Philip Kolbo, co-founder and board president of OutrSpaces, said he feels fortunate to be on the front end of the latest redevelopment. He said that early arrival positions his team to help define the area's new personality.
“It made a lot of sense being in this community,” he said. “We're glad we got in there as all of this is coming through.”
OutrSpaces, which is a year old and survives largely on member fees and showgoer donations, has more room on 13th Street than at previous digs near 25th and Farnam streets. It's sandwiched between two other old buildings, one of them being longtime staple the Donut Stop, which often is baking its sweet fare when late-night shows end.
“It's great to see people file out and get their obligatory doughnut,” Kolbo said. “That was another draw.”
To the south, new neighbor Grain & Mortar had been growing for six years at the Mastercraft building in north downtown Omaha before its leadership bought 1414-1416 S. 13th St. from the Morgan company.
Spokesman Jesse Harding said the group was eager to invest in its own property, and will share the structure with sister company Vincent Outfitting. Harding estimated the project cost at $350,000.
Of the neighborhood, he said: “It has that history and feels like it's in a small town, but you're less than a mile to the Old Market.”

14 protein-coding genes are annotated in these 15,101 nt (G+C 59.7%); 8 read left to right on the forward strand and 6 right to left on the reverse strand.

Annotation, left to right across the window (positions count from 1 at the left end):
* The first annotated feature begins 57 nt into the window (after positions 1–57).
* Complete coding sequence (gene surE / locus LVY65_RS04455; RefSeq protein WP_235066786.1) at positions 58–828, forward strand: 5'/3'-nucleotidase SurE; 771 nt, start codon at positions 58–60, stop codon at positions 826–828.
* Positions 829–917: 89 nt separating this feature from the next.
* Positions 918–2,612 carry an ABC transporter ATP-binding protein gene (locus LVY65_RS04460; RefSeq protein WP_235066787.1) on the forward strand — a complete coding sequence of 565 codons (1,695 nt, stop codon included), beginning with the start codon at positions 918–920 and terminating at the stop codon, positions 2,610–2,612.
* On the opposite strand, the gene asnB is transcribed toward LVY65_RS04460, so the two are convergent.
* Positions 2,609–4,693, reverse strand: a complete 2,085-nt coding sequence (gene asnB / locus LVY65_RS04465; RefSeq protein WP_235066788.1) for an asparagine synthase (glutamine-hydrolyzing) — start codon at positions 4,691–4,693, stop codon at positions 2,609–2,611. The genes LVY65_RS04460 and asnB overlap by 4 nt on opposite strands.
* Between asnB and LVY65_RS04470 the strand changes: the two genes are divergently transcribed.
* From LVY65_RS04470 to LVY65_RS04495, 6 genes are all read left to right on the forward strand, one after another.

Harding worked at Grain & Mortar with Mike and Kristin DeKay and Eric Downs, but has turned his attention to the menswear store named after his great-great-great-grandfather. Vincent Burkley was a German immigrant who arrived in Omaha in 1855, a year after its founding, and established one of the earliest clothing stores in the city.
Heavy renovations on the structure that most recently was a bookstore, and is just south of the Bohemian Cafe, was expected to wrap up in April. Then the group plans to move the branding team into one side. The clothing store is to open on the other side in August, after the owners have built inventory.
Among the striking transformations on the corridor is the Horejsi property located a few doors south of Vincent Outfitting and Grain & Mortar. Like other structures of its era, living quarters were built atop a street-level storefront.
A World-Herald reporter walking the corridor recently found Horejsi and his team installing new floors and walls in what in its early days served as the Prague Bakery. They had gutted the property, and nearly 80 dumpsters and loads of scrap later, Horejsi said, it began to look like it could be revived.
“Everybody thought I was crazy,” he said. “My own attorney advised against this. He said you don't need an attorney, you need a doctor.”
A back door opens to a courtyard Horejsi envisions as a European garden where musicians might perform. Beyond that outdoor area, a door opens to a second building. Horejsi has not decided how to use the property, but says one possible use could be an event center. For sure it will be home to some of the architectural pieces he's collected.
He said an upstairs area, which has huge windows and unobstructed views to downtown Omaha, would become housing, perhaps for Horejsi.
Frosting on the project is the art — stained-glass windows, decorative cornices and other relics he's collected over the years. They'll be positioned throughout the property, including on its facade.
Reflecting on reasons he bought the building, Horejsi said he's always been fascinated with old things and that includes the 13th Street corridor.
“It's all about art and history with me,” he said. “I saw this, and thought: I want to be here.”